Speaking in a panel debate at NetEvents in Montreux leading analysts dismissed the unbundling of local loops as a waste of time.
Yankee Group director Camille Mendler explained that countries which had not unbundled the local loop, such as Switzerland, had managed to provide enough competition through cable companies.
"The uncomfortable truth is that those countries which do not have democratic environments have met with far greater success," she said. "This is particularly applicable to Asian countries with enlightened oligarchies."
Lars Godell, senior telecoms analyst with Forrester Research, maintained that the unbundling issue has been haunting the industry for far too long. "Too many people have wasted a great deal of time and money on the issue," he said.
Godell added that there was already a large amount of infrastructure and service competition, and ruled out any more regulation to free up the market.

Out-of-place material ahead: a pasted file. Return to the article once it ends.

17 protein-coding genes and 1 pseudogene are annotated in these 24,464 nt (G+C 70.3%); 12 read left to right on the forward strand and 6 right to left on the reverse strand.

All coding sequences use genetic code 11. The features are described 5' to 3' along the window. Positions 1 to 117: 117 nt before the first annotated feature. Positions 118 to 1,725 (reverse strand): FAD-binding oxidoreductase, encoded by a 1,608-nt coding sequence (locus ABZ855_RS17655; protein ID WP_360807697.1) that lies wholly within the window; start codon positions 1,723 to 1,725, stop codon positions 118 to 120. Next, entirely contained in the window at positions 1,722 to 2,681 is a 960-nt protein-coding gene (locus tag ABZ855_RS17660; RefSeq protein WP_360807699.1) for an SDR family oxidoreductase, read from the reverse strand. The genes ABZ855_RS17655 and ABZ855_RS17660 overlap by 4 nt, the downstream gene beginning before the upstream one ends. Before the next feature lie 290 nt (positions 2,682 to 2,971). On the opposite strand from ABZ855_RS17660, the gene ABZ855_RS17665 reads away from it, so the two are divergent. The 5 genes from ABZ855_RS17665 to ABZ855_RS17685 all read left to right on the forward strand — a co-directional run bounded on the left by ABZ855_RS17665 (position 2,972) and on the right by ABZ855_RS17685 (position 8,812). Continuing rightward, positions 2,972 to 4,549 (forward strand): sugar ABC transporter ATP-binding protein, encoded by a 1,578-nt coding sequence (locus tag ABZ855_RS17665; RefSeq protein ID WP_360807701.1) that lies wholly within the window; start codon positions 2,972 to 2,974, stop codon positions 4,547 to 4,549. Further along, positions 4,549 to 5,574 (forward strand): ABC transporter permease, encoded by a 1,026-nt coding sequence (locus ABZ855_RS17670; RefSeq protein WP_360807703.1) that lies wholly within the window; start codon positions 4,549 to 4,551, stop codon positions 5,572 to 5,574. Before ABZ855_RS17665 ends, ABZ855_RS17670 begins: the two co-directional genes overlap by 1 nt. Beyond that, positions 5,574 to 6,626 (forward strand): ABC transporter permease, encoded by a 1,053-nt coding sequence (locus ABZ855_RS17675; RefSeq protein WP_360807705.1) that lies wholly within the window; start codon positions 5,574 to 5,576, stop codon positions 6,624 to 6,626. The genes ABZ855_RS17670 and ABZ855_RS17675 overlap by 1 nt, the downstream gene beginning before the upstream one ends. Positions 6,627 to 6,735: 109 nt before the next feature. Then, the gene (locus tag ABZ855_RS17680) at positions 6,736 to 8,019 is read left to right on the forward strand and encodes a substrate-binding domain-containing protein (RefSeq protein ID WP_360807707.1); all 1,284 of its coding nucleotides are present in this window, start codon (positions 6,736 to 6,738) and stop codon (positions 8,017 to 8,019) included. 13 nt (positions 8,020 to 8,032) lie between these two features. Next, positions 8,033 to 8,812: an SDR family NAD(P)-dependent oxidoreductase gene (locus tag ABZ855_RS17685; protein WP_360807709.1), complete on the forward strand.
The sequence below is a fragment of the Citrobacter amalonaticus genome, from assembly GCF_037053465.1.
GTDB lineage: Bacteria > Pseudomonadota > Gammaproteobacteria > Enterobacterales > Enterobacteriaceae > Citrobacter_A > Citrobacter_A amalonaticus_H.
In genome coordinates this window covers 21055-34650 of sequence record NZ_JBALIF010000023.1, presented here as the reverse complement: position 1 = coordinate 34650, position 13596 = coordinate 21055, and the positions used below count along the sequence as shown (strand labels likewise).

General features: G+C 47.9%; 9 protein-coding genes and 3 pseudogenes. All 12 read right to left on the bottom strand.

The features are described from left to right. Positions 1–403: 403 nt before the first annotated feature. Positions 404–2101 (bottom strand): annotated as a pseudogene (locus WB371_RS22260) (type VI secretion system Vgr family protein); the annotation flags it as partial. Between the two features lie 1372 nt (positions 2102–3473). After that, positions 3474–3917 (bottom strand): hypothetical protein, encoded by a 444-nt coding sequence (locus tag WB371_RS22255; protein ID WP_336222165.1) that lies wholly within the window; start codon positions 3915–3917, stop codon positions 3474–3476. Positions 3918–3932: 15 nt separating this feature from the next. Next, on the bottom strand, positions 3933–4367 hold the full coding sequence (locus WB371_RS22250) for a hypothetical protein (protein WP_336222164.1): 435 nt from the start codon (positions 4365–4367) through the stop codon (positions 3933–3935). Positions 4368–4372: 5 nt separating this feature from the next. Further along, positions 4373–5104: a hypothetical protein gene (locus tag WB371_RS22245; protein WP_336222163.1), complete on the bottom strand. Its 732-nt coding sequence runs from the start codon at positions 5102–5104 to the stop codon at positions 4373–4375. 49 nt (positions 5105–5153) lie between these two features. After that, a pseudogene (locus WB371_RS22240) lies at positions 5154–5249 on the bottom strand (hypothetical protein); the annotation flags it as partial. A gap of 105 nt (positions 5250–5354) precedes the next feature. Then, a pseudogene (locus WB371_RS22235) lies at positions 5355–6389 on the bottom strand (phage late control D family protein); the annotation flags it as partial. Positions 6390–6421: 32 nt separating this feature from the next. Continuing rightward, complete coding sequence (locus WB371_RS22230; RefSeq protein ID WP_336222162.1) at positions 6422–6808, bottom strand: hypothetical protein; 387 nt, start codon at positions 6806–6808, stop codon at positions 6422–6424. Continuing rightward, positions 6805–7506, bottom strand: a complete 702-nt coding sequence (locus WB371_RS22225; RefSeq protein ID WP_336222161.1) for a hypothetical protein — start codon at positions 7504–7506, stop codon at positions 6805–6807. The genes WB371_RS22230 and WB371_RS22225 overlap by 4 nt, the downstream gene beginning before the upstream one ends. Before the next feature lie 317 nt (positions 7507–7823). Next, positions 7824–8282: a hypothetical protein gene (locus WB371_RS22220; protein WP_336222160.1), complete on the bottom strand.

"Governments are too often in the way of achieving practical results, and the disappointing outcome of local loop unbundling is a perfect example of how government intervention can screw up an industry," he said.
Leading technology entrepreneur and Equiinet managing director Bob Jones explained that issues like broadband had been too closely associated with the limited development of the technology.
"In the UK unbundling has been an unmitigated disaster with the former monopoly telco frustrating every step of the process," he said. "As a result of this inertia, coupled with the fall in the stock market, companies can no longer invest in order to actually take advantage of the potential of unbundling."
Jones insisted that, as BT had now managed to get rid of most of its potential competitors, it had succeeded in killing the last die hards by lowering broadband prices.
"Although the decision has met with popular acclaim, challengers like Bulldog, which actually had a chance to succeed, have now witnessed the demise of their financial model and are unlikely to survive this recent change," he concluded.
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